Django Abstract Base Class - Model Inheritance

Model inheritance is a very useful and powerful feature of django, but used incorrectly it can cause a lot of confusion. Lets go ahead and take a look at some of those.

Have you ever been looking through other peoples code and seen a model class Meta with abstract = True? That is the first type of inheritance we are going to look at, abstract base models. There is also multi-table inheritance, proxy models, and multiple inheritance available.

Abstract Base Classes

In this post we are going to focus on Abstract base classes. This is the easiest type of model inheritance to really understand because it works very much like normal inheritance. In OOP when you inherit from another object you get all of its members plus your own. You can modify those members or leave them the same. Abstract base classes are the same.

Here are two example classes

class Customer(models.Model):
    name = models.CharField(max_length=100)
    email = models.EmailField(max_length=100)
    address = models.CharField(max_length=100)
    purchase_history = models.ForeignKey('cart.Invoice')

class Staff(models.Model):
    name = models.CharField(max_length=100)
    email = models.EmailField(max_length=100)
    address = models.CharField(max_length=100)
    bio = models.TextField()
    position = models.CharField(max_length=20)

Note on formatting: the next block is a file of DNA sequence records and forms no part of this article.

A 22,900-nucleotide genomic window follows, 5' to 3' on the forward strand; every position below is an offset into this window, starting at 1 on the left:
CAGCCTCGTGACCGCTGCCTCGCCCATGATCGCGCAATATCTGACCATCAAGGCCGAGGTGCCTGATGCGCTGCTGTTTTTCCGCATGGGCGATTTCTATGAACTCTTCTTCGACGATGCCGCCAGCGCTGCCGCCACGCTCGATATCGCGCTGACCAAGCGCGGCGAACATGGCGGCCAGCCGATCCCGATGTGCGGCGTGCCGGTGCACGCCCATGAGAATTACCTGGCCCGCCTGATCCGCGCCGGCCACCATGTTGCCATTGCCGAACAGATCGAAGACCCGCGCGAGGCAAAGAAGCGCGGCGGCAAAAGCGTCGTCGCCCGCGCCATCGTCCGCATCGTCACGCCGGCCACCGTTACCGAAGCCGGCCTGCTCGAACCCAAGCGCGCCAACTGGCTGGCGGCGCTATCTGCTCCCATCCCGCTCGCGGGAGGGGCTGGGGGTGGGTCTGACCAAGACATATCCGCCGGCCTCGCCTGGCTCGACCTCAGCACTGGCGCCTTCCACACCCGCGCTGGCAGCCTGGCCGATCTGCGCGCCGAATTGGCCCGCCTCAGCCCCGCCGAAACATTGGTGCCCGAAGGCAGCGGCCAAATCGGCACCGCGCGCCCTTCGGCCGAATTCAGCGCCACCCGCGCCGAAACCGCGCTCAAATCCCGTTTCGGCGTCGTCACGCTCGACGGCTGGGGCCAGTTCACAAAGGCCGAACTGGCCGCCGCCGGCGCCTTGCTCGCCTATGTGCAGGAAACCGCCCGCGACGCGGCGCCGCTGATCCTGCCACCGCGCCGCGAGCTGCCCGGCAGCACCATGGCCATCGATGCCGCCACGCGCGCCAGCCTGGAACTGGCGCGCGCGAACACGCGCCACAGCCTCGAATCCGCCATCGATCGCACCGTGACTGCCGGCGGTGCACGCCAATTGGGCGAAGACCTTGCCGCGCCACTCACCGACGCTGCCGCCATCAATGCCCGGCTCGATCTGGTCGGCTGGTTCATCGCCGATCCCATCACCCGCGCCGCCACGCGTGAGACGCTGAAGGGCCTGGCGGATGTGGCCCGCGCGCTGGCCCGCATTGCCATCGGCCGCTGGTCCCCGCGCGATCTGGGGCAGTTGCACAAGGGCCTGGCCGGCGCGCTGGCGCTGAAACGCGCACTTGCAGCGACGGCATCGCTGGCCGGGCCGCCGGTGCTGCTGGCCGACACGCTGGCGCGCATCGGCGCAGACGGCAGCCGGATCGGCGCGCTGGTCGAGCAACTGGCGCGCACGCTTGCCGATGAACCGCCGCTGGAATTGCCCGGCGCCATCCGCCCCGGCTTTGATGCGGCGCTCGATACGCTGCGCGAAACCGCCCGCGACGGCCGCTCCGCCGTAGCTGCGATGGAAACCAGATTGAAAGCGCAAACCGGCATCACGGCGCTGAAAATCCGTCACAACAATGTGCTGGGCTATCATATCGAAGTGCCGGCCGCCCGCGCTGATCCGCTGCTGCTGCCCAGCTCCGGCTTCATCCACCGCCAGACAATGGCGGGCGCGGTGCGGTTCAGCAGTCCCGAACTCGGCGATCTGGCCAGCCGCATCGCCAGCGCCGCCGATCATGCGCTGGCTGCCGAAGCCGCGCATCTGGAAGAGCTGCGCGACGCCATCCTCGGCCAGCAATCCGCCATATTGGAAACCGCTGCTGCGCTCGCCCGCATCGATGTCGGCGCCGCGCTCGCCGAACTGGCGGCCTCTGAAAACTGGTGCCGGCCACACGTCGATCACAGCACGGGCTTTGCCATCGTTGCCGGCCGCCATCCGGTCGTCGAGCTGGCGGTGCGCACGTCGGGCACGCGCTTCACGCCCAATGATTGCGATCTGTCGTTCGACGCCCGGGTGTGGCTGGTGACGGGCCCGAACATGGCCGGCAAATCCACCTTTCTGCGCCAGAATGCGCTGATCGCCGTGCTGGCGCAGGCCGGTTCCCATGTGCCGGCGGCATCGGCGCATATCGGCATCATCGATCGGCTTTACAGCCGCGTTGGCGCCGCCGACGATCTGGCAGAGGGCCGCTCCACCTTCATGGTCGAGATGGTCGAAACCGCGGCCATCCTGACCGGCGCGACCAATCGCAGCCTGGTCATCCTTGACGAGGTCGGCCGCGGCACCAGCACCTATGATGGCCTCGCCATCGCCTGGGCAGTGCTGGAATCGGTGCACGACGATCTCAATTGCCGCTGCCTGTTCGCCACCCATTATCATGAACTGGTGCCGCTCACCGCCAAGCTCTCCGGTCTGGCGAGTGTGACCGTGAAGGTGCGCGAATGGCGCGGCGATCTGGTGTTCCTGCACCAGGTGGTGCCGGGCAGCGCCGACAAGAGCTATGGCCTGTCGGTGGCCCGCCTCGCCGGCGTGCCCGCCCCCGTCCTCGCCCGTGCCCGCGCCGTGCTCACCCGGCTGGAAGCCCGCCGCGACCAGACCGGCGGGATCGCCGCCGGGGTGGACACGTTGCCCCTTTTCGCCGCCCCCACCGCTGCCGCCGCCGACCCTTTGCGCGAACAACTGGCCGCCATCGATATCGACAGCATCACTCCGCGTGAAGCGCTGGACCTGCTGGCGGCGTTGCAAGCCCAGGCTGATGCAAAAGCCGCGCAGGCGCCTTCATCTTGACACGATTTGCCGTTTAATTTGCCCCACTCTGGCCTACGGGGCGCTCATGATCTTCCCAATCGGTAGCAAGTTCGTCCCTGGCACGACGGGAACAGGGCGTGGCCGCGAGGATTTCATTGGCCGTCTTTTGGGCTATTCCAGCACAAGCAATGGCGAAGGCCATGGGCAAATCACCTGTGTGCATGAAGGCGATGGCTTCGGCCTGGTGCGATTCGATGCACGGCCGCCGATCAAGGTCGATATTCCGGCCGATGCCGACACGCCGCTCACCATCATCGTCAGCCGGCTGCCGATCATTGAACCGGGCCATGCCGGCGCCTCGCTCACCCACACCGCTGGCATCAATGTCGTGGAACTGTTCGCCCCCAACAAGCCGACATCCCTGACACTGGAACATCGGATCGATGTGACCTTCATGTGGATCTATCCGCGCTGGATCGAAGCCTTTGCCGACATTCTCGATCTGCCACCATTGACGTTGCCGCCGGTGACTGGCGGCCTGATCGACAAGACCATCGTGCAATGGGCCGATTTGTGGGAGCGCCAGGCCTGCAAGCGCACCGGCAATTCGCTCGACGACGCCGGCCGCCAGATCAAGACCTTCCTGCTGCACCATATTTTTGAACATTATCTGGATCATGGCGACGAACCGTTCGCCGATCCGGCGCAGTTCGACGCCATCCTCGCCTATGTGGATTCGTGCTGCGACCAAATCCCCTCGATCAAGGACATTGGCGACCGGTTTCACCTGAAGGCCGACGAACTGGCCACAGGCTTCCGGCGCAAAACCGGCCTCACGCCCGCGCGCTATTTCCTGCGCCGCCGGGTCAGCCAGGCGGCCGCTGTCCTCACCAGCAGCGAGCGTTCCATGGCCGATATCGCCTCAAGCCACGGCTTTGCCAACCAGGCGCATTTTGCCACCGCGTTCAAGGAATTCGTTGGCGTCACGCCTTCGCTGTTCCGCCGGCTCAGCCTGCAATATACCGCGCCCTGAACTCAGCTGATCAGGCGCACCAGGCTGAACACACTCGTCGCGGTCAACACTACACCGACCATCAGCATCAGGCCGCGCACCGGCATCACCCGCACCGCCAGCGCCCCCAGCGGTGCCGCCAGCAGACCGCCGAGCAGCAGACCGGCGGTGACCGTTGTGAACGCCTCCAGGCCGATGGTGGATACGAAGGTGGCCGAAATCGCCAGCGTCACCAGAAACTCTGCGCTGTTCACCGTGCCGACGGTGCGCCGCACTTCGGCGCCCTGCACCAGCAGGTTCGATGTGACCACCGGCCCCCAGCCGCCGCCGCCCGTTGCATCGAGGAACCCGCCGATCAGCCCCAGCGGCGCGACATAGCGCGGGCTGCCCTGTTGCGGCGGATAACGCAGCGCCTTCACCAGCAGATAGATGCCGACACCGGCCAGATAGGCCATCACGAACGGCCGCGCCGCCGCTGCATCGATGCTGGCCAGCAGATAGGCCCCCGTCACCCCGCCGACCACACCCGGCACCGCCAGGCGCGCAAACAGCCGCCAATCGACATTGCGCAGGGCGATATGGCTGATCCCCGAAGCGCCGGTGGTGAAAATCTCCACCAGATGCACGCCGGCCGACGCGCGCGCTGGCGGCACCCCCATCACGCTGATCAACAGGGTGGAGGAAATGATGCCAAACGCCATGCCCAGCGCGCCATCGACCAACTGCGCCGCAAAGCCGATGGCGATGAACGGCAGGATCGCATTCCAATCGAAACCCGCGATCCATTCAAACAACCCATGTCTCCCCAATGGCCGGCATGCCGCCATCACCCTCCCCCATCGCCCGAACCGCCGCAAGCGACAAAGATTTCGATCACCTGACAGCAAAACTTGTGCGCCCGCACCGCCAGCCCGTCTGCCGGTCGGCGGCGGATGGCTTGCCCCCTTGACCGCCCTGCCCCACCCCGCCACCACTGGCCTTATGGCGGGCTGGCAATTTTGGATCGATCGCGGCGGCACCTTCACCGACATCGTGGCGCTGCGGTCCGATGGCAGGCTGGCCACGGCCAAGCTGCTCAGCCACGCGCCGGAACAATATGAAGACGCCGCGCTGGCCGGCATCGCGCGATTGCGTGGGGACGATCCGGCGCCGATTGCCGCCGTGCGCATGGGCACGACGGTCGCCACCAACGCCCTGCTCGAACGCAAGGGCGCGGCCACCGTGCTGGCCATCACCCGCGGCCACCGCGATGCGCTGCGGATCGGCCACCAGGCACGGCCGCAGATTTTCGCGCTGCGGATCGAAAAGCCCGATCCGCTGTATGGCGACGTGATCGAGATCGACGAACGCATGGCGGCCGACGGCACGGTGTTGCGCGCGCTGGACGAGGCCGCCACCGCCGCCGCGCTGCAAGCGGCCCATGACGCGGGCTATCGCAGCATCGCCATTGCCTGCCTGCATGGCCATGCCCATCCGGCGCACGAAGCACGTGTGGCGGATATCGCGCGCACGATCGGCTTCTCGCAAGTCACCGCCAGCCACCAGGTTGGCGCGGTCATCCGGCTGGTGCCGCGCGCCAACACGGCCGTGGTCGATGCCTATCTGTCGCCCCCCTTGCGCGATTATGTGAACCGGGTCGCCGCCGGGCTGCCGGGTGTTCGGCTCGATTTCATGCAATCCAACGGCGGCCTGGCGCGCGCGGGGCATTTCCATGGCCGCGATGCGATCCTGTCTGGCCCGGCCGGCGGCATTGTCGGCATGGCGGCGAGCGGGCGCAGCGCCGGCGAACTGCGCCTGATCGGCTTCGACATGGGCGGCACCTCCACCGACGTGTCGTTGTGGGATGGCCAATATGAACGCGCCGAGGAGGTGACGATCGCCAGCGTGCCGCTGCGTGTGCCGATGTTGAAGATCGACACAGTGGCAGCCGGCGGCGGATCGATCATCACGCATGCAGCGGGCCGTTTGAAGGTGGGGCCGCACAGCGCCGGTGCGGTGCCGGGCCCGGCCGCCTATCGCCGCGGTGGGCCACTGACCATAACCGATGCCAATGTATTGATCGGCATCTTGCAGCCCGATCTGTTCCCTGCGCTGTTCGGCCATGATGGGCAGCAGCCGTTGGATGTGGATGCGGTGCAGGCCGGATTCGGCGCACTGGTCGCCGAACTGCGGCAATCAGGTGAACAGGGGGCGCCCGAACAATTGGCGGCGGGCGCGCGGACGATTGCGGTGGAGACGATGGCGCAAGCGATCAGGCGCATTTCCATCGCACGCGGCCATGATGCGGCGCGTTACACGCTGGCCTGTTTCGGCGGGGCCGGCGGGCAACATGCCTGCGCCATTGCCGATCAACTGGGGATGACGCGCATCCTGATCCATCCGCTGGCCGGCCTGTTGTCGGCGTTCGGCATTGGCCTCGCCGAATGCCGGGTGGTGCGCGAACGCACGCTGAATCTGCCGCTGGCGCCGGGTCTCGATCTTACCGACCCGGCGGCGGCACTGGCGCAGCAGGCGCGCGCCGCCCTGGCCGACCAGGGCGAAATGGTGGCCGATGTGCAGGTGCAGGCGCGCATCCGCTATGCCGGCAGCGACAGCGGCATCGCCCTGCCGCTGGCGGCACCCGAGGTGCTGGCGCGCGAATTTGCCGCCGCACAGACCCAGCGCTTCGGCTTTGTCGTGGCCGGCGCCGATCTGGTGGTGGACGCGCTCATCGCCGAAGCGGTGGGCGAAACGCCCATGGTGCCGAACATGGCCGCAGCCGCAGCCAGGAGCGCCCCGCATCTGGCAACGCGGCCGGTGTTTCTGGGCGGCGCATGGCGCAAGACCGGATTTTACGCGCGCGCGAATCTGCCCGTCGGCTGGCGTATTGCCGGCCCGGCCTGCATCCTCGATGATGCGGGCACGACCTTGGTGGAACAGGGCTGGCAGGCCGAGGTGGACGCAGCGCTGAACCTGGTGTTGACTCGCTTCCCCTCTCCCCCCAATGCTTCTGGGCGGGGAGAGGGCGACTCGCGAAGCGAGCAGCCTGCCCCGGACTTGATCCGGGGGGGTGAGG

As you can see these two models are legitimate models with fields, but they do have common elements. In a lot of cases it is fine to leave them this way. However, if we use these same fields yet again it would be a good idea to use an abstract base class.

class ConactInfo(models.Model):
    name = models.CharField(max_length=100)
    email = models.EmailField(max_length=100)
    address = models.CharField(max_length=100)

    class Meta:
        abstract = True

class Customer(ContactInfo):
    purchase_history = models.ForeignKey('cart.Invoice')

class Staff(ContactInfo):
    bio = models.TextField()
    position = models.CharField(max_length=20)

We now have a ConactInfo abstract base class because we added abstract = True to its Meta. This will tell django and the migration system this isn't a model we can use to store data with.

However, we can inherit from it so that each model that we subclass with it has the fields, methods, and properties of the abstract model. At this point if you did ./manage.py makemigrations it would create a migration file creating only Customer and Staff tables in the database.

Will it Work with Existing Models?

Lets say you have several existing models in your code base you want to abstract into base classes. Will it "just work"? Yes it will. Once I found out about abstract classes I went and made several then ran a makemigrations and nothing happened because to django nothing changed you just refactored you code.

Conclusion

Hopefully this gives you a place to start with doing model inheritance. It is very useful, but much like OOP don't go crazy with it and have a lot of abstract classes. You can be so abstract you have no idea what is going on.

My rule of thumb, whether good or bad, is if I have more than 3 fields repeated in only 2 models I just leave them alone. If I need to add them to a third model I will evaluate if it makes sense to use an abstract model. If I can name the abstract model and it makes sense like ContactInfo then there is enough context to create the new model, so I will. Otherwise I will put it off until the code is screaming for an abstract base class.

Stay tuned for the next post on Multi-table inheritance.

What has your experience been?

comments powered by Disqus